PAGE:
London Underground 1973 Stock

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1973 Stock
1973 Stock at Acton Town.jpg
A Piccadilly Line 1973 Stock at Acton Town
LU1973 Refurbished Interior.jpg
The refurbished interior of a 1973 Tube Stock
In service 1975 – present
Manufacturer Metro Cammell
(now Alstom)[1]
Built at Birmingham, England[1]
Replaced 1959 stock
Constructed 1974 – 1977[1]
Refurbishment Bombardier Transportation
1996 – 2001[1]
Formation 6 cars per trainset
Capacity 684 per trainset[1]
Line(s) served Piccadilly
Train length 106.810 m (350 ft 5.1 in)
Car length DM 17.473 m (57 ft 3.9 in)
UNDM/T 17.676 m (57 ft 11.9 in)
Width 2.629 m (8 ft 7.5 in)
Height 2.888 m (9 ft 5.7 in)
Weight DM 27.15 long tons (27.59 t; 30.41 short tons)
UNDM 26.16 long tons (26.58 t; 29.30 short tons)
T 18.16 long tons (18.45 t; 20.34 short tons)
Traction system Pneumatic driven camshaft
(GEC Traction)[1]
Traction motors LT118 DC motor
(Brush Traction)[1]
Seating 228 per trainset[1]
Stock type Deep-level tube
Underground sign at Westminster.jpg London transport portal

The London Underground 1973 Stock is a type of rolling stock used on the Piccadilly line of the London Underground. It was introduced into service in 1975 with the extension of the line to Hatton Cross in 1975, followed by a further extension to Heathrow Central in 1977.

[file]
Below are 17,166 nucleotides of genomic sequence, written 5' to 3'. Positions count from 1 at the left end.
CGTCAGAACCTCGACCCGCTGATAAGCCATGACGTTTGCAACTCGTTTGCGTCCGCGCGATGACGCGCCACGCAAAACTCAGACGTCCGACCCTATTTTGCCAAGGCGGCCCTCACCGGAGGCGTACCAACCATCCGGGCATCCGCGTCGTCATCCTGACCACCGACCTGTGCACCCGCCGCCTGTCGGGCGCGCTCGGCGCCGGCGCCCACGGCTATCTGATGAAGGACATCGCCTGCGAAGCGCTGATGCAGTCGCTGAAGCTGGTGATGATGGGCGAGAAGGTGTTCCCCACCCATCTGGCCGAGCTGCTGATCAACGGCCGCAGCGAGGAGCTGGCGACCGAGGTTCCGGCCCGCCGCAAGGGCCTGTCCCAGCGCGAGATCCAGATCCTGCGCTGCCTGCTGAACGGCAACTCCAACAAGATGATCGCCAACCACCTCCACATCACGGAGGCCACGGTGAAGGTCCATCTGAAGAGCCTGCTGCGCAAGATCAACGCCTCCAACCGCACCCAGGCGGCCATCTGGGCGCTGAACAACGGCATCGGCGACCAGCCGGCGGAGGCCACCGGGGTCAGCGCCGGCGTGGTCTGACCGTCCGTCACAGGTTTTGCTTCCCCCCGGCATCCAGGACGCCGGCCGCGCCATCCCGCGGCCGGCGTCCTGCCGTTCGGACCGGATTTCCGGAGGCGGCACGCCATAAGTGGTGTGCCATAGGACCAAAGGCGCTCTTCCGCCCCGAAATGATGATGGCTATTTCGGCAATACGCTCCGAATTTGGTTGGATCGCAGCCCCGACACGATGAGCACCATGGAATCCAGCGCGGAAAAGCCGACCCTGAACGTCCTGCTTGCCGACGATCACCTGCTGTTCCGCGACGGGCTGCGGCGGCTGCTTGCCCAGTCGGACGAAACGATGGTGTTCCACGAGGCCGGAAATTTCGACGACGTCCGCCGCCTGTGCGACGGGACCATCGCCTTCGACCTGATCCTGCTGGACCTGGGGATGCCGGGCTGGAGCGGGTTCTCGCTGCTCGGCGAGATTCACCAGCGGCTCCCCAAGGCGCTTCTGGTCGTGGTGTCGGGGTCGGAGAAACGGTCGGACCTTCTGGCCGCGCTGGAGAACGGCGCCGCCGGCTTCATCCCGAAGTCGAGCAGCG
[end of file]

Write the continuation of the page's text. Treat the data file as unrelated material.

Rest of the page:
The trains were built by Metro Cammell between 1974 and 1977, and were refurbished by Bombardier Transportation between 1995 and 2000. They are the one of the oldest remaining tube trains, in service for 43 years, the other one being the 1972 Stock running on the Bakerloo line.

Construction and entry into service

1973 stock in original livery at Ealing Common

In the early 1970s London Transport placed an order for a new fleet of trains to replace the 1959 stock, the 1938 stock and 1962 stock vehicles which previously operated on the Piccadilly line. Built between 1972 and 1975 by Metro Cammell in Birmingham,[2] the first unit entered service on 19 July 1975 and the last was introduced by 1977.[3] The trains featured longer cars and larger door space than the previous ones, being designed for airport travellers with luggage.[4]